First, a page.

Hearing anything about a Senate hearing on boarding schools?
Senate committee slow to address a difficult topic involving first-hand abuse of survivors who have long been ready and willing to offer testimony. Why the foot-dragging?
WASHINGTON — Pressure is mounting from Democratic legislators, the Democratic National Committee and the Biden administration for the U.S Senate Committee on Indian Affairs to hold a hearing on the Truth and Healing Commission on Indian Boarding School Policies Act.
The bill, sponsored in the upper chamber by U.S. Sen. Elizabeth Warren (D-MA), “would create a commission on boarding schools, examine the locations where Native children were sent, document ongoing ramifications and offer provisions to locate related church and government records. Its aim is to create accountability, but it doesn’t define reparations as such,” as we’ve previously reported.
The U.S. House held a hearing on the bill May 12 during which Republican leadership questioned its cost and mission.
Main issues raised by the GOP:
The cost to taxpayers for paying for commission members’ salaries.
The cost of the overall bill, which is left open-ended within the legisaltion.
Whether the commission should have subpoena power.
Whether it would duplicate ongoing efforts at the U.S. Interior Department.
Democratic concerns, too: Internal concern at the Senate Indian Affairs Committee over whether such a hearing will spotlight the issue of possible reparations to boarding school survivors and their families is said by people close to the committee to be one internal reason why a hearing has been slow to happen.
It’s a race-related issue at a time of non-stop, sensitive American race issues. Will it be politically popular? Some Natives survivors say they don’t care about politics; they want the truth revealed.
Democratic Senate officials say that U.S. Sen. Brian Schatz (D-HI), chair of the committee, indeed wants the legislation to get a fair shake, but there are political consequences for the larger Democratic coalition this year especially.
In addition, the American federal boarding school system affected Hawaiian Natives in different ways than it impacted Indigenous peoples in the lower 48 states and in Alaska, and Schatz usually considers Hawaiian Native needs above others when making his decisions. If his constituents don’t see the need for an immediate hearing, he isn’t going to feel pressured. The Interior Department listed 7 Hawaiian boarding schools in its recent report on the matter — a relatively small number compared to other states.
Schatz’ staff is currently framing this as an issue of timing, and they have told their peers that a hearing will likely happen soon, to be publicly announced in “short order.”
Senators who want the legislation to move forward are pushing for sooner than later. Nineteen senators, including Warren, sent a letter to Schatz last week asking for a hearing.
“We have not heard of any opposition in the Senate to this bill, and we are very grateful for the committee leadership’s strong support for this legislation,” an aide to Warren tells Indigenous Wire. “We are hopeful the committee will soon hold a hearing on this bill, even as it addresses the many other important matters over which it has jurisdiction.”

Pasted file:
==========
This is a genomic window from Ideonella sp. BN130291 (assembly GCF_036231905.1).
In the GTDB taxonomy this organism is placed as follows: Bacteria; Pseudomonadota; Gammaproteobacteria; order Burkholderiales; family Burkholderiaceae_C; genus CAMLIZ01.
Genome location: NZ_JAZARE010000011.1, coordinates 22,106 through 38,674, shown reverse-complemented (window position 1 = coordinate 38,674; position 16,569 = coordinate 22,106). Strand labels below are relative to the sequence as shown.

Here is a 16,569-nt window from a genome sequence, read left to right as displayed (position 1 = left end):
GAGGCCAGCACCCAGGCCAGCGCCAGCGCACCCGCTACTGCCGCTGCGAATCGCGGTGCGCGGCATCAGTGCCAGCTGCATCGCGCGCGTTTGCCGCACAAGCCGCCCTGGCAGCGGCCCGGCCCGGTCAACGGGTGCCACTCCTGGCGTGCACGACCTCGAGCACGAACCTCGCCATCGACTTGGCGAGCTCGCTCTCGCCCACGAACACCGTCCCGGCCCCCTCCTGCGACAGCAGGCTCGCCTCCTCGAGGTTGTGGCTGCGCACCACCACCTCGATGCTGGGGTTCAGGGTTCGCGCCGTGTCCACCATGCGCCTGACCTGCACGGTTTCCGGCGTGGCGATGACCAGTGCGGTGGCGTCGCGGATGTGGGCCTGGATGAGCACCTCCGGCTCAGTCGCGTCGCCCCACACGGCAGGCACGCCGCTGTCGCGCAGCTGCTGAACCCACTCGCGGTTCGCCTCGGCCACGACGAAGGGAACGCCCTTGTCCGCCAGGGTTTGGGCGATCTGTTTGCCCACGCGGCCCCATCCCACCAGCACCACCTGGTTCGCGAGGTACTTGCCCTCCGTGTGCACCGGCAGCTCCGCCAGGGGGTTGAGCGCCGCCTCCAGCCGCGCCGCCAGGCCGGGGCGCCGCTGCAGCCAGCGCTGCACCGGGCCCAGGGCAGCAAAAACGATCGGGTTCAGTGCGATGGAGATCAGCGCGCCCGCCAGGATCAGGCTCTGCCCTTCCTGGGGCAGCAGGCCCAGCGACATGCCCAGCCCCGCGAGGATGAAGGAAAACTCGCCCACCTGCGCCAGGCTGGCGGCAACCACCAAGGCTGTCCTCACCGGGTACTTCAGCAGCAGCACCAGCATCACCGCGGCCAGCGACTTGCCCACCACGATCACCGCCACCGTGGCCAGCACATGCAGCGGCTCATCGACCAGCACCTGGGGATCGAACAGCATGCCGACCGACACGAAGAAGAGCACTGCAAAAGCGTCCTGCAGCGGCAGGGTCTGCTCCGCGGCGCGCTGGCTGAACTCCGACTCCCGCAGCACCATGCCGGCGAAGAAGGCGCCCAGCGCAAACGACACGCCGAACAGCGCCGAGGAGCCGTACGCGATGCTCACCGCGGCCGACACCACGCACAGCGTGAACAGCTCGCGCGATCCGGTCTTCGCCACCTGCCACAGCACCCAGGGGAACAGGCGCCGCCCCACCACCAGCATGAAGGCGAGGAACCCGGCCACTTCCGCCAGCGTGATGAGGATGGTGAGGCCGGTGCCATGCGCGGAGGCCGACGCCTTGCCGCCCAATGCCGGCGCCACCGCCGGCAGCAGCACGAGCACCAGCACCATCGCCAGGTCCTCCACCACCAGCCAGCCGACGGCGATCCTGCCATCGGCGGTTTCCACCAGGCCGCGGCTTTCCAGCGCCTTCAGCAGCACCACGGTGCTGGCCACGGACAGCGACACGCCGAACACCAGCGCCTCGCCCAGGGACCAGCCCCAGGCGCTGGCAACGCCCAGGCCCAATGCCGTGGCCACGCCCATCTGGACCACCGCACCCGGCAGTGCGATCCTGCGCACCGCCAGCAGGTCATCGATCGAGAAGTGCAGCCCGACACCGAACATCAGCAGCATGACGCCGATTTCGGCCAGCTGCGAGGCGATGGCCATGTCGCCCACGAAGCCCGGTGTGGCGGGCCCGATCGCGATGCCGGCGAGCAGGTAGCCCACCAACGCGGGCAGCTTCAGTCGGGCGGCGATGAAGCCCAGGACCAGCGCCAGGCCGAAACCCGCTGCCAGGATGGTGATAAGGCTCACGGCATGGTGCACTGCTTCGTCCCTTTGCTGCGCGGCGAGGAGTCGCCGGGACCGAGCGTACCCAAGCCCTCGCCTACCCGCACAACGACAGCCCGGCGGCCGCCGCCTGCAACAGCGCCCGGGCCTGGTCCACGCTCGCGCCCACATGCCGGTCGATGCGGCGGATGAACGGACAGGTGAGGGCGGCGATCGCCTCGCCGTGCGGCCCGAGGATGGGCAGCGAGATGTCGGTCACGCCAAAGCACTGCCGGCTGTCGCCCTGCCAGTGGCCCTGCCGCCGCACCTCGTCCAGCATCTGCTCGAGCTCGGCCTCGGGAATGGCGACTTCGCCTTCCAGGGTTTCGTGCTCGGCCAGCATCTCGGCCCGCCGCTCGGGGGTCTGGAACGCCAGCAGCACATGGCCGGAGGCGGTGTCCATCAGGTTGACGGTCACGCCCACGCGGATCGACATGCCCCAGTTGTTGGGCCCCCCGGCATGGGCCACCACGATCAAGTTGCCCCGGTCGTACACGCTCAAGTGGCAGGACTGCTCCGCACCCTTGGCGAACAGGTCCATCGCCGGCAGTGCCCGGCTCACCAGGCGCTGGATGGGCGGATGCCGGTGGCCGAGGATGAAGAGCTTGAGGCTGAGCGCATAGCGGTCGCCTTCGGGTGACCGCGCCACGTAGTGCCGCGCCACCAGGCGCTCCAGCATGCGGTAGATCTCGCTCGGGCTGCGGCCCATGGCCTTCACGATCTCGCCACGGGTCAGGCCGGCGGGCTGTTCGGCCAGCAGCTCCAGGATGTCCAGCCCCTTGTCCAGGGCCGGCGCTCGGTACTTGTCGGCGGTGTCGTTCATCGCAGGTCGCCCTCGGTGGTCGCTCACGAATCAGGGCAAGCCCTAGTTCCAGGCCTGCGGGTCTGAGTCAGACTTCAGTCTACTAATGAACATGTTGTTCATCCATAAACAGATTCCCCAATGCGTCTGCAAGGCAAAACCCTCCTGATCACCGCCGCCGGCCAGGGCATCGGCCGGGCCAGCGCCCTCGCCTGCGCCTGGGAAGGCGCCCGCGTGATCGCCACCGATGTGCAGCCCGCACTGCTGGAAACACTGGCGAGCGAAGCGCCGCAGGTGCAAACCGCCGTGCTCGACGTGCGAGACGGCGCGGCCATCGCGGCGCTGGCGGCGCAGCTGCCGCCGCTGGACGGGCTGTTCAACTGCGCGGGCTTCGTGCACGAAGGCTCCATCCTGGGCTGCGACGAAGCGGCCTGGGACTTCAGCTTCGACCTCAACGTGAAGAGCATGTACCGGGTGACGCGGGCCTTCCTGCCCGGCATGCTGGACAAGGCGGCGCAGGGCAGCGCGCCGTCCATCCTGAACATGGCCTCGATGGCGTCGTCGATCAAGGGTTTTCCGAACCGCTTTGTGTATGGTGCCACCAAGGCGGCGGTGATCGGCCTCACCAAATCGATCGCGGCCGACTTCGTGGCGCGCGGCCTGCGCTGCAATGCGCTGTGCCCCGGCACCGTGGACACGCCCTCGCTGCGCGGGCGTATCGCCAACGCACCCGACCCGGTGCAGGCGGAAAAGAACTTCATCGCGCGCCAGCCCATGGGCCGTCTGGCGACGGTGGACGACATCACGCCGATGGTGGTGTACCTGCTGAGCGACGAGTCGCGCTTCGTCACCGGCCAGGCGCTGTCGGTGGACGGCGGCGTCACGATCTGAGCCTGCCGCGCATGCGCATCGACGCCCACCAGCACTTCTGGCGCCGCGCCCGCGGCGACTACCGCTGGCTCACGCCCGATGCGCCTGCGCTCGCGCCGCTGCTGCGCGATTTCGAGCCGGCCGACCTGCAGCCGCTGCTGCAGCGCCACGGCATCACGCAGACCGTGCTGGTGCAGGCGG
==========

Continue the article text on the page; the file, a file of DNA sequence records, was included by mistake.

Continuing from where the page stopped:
Notably, Senate Majority Leader Chuck Schumer (D-NY) did not sign on to the letter, despite an understanding from some DNC Native Caucus members that he was going to be on board with this legislation. His office has had many opportinites to express support, but it has been silent to date.
Other pressing committee concerns: Another important matter before the Senate Indian Affairs Committee surrounds the nomination of Roselyn Tso, a Navajo Nation citizen and longtime Indian Health Service (IHS) official, to be the next permanent director of the IHS, which is part of the U.S. Department of Health and Human Services.
The Biden White House nominated Tso to the position in March after much concern from tribes and Native organizations that the critical position had gone unfilled for over a year during an ongoing pandemic that has killed many Native Americans.
Schatz’ committee has taken 11 more weeks to schedule a hearing on Tso’s nomination (happening today), which seems unusual to observers given the ongoing pandemic, as well as funding issues related to Covid and questions about IHS’s role in vaccinating and treating Native peoples.
In the past, top IHS political openings have often been slow to be filled by various administrations, but the pandemic and its ever-evolving variants places us in a unique position, Native advocates say. The IHS director job should have never been an afterthought, but there is especially no excuse for the foot-dragging now at any level of the federal government, they say.
Bottom line: Tribes and Native advocates want to see committees in the Senate and House moving faster on a variety of issues, scheduling multiple hearings per week if necessary.
On boarding schools in particular, survivors with direct knowledge of sexual, physical and mental abuse — as well as murder — are getting increasingly older. If they are to testify as part of a commission to give first-person accounts against the federal government and churches that systemically allowed the abuse, this needs to happen now. If they, their families and/or tribes are to receive benefits of reconciliation — including reparations — Congress must consider more than its own political calculations, survivors say.
Of note: A similar reconciliation commission in Canada took years to conduct and deliver its findings. That work, started in earnest in the 2010s is still ongoing, and elder Canadian survivors are dying without feeling heard by their respective government. Some see the delays as purposeful and part of the originally intended assimilation and colonization process.
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